I think there’s something unintentionally revealing about the title of Frances Kamm’s book Intricate Ethics. Most people, I expect, would find it quite odd for intricacy to be a key selling point for a theory of ethics. Yet this actually makes complete sense, albeit not in the way Kamm intends. Philosophers need ethics to be intricate. If it were simple, they’d be out of a job.

Countering Social Oppression

In this post, Suzy Killmister (Monash) discusses her recently published article in the Journal of Applied Philosophy giving an answer to the question, what, if anything, can members of oppressed groups do to counter that oppression?

© Adam Fagen (CC BY-NC-SA 2.0)

During the Memphis Sanitation Strike of 1968, protestors marched through the streets carrying signs bearing the slogan ‘I Am a Man’. Today, protesters march through the streets carrying signs declaring ‘Trans Rights are Human Rights’, while others proclaim ‘No Human is Illegal’. What’s going on here? And more importantly, what explains the rhetorical power of such statements?

Welcome to our 2023/24 session!

Justice Everywhere is back for a new season. We continue in our aim to provide a public forum for the exchange of ideas about philosophy and public affairs.

We have lots of exciting content coming your way! This includes:

  • Weekly posts from our a wonderful team of house authors, offering analysis of a vast array of moral, ethical, and political issues on Mondays.
  • The continuation of our collaboration with the Journal of Applied Philosophy, introducing readers to cutting-edge research being published on justice-related topics in applied and engaged philosophy.
  • More from our special series: Beyond the Ivory Tower where we interview those who work at/across the boundary between theory and practice, and Teaching Philosophy.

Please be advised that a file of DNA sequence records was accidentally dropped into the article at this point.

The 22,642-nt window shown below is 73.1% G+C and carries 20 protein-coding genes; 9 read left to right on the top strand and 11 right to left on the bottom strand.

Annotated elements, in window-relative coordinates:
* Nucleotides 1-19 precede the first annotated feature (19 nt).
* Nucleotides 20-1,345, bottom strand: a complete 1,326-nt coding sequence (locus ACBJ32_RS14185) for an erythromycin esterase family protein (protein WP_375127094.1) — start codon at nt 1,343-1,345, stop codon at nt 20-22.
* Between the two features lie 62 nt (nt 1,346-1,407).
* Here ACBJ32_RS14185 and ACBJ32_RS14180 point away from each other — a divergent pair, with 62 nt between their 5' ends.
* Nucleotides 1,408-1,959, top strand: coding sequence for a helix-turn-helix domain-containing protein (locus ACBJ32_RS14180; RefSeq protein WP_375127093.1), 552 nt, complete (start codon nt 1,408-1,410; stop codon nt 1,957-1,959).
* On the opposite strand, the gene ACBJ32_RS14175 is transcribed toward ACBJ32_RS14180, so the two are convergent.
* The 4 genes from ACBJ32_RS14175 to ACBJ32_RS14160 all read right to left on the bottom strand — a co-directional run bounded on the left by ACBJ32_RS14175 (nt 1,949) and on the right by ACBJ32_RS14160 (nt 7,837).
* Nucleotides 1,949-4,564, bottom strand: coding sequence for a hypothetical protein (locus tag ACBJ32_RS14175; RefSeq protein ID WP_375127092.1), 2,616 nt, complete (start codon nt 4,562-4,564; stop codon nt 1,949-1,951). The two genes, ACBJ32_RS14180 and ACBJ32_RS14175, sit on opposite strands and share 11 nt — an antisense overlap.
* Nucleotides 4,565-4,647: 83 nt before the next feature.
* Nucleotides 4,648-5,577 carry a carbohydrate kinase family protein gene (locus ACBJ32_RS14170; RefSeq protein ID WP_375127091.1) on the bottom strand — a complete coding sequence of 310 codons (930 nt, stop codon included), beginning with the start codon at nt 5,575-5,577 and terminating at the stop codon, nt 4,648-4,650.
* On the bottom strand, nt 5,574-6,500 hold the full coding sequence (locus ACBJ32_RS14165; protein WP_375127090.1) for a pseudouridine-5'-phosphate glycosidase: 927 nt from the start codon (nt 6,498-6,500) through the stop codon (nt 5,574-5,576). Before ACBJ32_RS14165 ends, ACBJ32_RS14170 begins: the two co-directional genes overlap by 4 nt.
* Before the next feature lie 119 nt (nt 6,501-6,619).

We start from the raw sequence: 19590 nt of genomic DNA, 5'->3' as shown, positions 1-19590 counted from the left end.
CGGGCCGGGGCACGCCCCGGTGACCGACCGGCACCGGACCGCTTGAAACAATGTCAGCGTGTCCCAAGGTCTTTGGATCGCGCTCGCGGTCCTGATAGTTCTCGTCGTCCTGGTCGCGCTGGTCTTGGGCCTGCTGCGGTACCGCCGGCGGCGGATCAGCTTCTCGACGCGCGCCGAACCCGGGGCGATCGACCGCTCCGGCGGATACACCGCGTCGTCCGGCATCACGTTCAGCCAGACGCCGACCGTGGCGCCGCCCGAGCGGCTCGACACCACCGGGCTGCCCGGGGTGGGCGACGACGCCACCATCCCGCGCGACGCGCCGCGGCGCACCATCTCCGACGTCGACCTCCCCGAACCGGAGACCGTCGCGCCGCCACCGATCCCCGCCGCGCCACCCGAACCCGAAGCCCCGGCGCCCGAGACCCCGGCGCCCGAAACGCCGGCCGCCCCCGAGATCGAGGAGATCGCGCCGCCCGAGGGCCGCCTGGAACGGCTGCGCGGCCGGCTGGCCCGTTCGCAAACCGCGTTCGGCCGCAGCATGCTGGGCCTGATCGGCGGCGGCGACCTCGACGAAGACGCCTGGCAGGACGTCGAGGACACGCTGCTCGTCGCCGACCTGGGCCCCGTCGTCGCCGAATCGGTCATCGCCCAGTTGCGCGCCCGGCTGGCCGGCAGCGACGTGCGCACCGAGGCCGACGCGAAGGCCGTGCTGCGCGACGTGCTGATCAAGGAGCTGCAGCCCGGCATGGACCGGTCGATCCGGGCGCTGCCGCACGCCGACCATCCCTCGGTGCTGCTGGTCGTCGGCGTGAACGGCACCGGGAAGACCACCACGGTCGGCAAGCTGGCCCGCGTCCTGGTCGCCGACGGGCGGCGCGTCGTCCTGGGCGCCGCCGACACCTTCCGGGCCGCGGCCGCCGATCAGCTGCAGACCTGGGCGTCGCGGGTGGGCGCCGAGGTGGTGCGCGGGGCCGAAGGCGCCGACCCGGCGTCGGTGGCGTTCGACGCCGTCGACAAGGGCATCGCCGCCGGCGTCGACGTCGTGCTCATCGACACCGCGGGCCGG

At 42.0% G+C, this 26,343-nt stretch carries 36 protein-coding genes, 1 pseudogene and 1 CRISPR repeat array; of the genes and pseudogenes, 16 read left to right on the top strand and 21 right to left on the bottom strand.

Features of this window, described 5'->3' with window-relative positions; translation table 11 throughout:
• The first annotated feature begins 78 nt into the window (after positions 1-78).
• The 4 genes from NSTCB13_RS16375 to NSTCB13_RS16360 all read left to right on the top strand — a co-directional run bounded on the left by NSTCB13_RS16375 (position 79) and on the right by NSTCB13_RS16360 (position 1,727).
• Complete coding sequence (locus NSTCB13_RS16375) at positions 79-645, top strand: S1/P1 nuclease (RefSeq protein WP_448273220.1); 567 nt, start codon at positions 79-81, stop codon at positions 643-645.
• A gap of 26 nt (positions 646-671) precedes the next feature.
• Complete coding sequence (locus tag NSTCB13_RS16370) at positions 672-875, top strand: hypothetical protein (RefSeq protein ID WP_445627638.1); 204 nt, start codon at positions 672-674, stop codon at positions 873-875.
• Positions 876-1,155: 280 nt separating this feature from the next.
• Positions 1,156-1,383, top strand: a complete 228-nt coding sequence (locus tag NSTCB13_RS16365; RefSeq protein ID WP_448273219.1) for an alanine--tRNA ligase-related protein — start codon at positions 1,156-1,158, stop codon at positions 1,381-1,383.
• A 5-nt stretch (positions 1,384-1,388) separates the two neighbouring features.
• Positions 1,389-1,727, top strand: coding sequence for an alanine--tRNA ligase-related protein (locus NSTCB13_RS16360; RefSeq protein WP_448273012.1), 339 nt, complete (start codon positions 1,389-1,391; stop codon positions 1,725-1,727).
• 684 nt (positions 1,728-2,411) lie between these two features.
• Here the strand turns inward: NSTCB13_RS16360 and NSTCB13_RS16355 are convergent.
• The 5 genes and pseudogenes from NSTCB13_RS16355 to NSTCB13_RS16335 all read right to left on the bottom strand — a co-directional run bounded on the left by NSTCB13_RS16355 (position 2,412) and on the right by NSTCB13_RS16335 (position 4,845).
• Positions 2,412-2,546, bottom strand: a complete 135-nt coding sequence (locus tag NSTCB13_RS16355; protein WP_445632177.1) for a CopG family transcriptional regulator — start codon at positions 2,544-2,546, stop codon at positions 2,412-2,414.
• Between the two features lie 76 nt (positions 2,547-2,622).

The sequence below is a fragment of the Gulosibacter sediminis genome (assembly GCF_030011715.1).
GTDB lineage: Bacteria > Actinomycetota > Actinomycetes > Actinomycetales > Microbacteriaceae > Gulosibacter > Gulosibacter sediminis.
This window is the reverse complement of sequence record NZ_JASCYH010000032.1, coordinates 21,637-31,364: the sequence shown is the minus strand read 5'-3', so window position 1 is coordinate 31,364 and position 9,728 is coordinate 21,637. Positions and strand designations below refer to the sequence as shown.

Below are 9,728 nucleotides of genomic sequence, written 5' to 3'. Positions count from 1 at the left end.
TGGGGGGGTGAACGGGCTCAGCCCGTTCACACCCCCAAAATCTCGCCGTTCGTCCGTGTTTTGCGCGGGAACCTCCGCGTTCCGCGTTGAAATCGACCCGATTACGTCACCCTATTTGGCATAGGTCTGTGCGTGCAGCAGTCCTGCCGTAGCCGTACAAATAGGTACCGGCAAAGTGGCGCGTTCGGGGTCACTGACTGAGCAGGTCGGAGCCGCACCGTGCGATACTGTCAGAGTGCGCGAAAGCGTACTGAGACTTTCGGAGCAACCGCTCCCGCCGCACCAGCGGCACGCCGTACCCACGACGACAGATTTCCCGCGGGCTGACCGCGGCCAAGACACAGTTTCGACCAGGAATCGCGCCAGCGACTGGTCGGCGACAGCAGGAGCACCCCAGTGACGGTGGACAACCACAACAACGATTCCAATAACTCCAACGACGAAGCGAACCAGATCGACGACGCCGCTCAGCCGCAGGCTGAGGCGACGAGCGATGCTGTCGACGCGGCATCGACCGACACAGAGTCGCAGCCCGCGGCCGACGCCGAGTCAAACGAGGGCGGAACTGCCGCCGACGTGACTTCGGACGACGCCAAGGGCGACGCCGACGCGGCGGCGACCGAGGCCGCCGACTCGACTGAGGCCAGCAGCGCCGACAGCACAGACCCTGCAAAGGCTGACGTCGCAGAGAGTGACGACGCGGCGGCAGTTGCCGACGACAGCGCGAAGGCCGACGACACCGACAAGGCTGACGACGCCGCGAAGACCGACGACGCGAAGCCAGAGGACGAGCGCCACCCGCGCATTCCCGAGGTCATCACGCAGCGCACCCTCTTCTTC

So please follow us, read and share posts on social media (we’re on Facebook, Instagram, and Twitter), and feel free to comment on posts using the comment box at the bottom of each post. If you have a suggestion for a topic or would like to contribute a guest post on a topical subject in political philosophy (broadly construed), please feel free to get in touch with us at justice.everywhere.blog@gmail.com.

From the Vault: Justice, Culture, and Society

While Justice Everywhere takes a short break over the summer, we recall some of the highlights from our 2022-23 season. 

Here are a few highlights from this year’s writing on a wide range of issues relating to society and culture:

Stay tuned for even more on this topic in our 2023-24 season!

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Justice Everywhere will return in full swing on 4th September with fresh weekly posts by our cooperative of regular authors (published on Mondays), in addition to our Journal of Applied Philosophy series and other special series (published on Thursdays). If you would like to contribute a guest post on a topical justice-based issue (broadly construed), please feel free to get in touch with us at justice.everywhere.blog@gmail.com.